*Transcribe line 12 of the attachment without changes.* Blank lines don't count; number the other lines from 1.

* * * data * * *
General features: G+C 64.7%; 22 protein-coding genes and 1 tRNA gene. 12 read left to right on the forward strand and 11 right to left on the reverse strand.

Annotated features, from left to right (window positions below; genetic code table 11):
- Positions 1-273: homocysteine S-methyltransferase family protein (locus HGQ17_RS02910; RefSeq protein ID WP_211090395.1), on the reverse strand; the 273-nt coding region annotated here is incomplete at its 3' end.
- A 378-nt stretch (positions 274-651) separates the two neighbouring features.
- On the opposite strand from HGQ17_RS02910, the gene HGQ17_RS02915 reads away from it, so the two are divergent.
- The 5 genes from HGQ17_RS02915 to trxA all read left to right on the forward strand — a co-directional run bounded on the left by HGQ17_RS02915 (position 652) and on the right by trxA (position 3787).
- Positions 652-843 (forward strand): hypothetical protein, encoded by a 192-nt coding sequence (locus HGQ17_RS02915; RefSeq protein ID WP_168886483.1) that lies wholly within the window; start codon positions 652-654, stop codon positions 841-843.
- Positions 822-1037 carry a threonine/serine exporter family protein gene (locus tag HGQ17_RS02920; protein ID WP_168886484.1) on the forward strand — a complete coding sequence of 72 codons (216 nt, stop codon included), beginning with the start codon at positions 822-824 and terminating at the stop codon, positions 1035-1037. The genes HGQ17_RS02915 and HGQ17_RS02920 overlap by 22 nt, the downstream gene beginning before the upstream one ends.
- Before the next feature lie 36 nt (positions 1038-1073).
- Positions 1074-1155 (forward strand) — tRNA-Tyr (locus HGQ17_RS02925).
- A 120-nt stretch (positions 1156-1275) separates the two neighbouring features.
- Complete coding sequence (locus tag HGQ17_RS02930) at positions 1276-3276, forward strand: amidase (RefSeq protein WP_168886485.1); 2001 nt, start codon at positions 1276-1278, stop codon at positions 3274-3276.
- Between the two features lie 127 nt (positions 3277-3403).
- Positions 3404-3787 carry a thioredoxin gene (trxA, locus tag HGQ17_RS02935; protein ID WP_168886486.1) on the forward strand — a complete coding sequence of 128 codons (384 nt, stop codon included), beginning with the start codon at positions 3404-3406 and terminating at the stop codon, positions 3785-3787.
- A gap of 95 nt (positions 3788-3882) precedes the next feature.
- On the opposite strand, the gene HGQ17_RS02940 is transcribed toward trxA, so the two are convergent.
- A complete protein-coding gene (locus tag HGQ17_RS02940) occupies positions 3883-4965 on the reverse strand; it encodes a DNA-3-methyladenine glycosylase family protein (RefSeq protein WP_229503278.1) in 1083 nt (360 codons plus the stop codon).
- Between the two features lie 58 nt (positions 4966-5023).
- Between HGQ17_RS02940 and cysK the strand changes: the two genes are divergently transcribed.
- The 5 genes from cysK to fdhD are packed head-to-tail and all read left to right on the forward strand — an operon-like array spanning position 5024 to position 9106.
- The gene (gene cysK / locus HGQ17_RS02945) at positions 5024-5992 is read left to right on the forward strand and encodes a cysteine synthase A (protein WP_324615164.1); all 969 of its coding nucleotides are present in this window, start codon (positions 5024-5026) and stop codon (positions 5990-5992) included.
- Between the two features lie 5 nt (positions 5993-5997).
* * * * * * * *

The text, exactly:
- Complete coding sequence (locus tag HGQ17_RS02930) at positions 1276-3276, forward strand: amidase (RefSeq protein WP_168886485.1); 2001 nt, start codon at positions 1276-1278, stop codon at positions 3274-3276.